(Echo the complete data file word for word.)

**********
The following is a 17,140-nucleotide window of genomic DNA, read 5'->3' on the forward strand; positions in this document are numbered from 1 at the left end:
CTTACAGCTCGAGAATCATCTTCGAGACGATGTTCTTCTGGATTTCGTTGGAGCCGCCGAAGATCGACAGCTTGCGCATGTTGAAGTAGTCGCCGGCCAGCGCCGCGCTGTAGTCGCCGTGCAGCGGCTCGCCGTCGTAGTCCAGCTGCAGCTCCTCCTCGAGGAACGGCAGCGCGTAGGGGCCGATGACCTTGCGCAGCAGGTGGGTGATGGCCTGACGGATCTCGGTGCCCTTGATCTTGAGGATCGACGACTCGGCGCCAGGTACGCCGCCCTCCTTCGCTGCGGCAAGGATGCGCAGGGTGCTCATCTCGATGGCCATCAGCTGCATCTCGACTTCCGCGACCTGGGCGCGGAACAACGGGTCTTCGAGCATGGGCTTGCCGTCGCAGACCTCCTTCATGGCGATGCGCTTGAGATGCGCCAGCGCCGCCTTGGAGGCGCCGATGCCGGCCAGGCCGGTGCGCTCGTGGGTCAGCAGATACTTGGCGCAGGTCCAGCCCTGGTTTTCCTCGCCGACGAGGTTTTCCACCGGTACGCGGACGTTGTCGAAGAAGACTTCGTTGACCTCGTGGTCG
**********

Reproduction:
The following is a 17,140-nucleotide window of genomic DNA, read 5'->3' on the forward strand; positions in this document are numbered from 1 at the left end:
CTTACAGCTCGAGAATCATCTTCGAGACGATGTTCTTCTGGATTTCGTTGGAGCCGCCGAAGATCGACAGCTTGCGCATGTTGAAGTAGTCGCCGGCCAGCGCCGCGCTGTAGTCGCCGTGCAGCGGCTCGCCGTCGTAGTCCAGCTGCAGCTCCTCCTCGAGGAACGGCAGCGCGTAGGGGCCGATGACCTTGCGCAGCAGGTGGGTGATGGCCTGACGGATCTCGGTGCCCTTGATCTTGAGGATCGACGACTCGGCGCCAGGTACGCCGCCCTCCTTCGCTGCGGCAAGGATGCGCAGGGTGCTCATCTCGATGGCCATCAGCTGCATCTCGACTTCCGCGACCTGGGCGCGGAACAACGGGTCTTCGAGCATGGGCTTGCCGTCGCAGACCTCCTTCATGGCGATGCGCTTGAGATGCGCCAGCGCCGCCTTGGAGGCGCCGATGCCGGCCAGGCCGGTGCGCTCGTGGGTCAGCAGATACTTGGCGCAGGTCCAGCCCTGGTTTTCCTCGCCGACGAGGTTTTCCACCGGTACGCGGACGTTGTCGAAGAAGACTTCGTTGACCTCGTGGTCG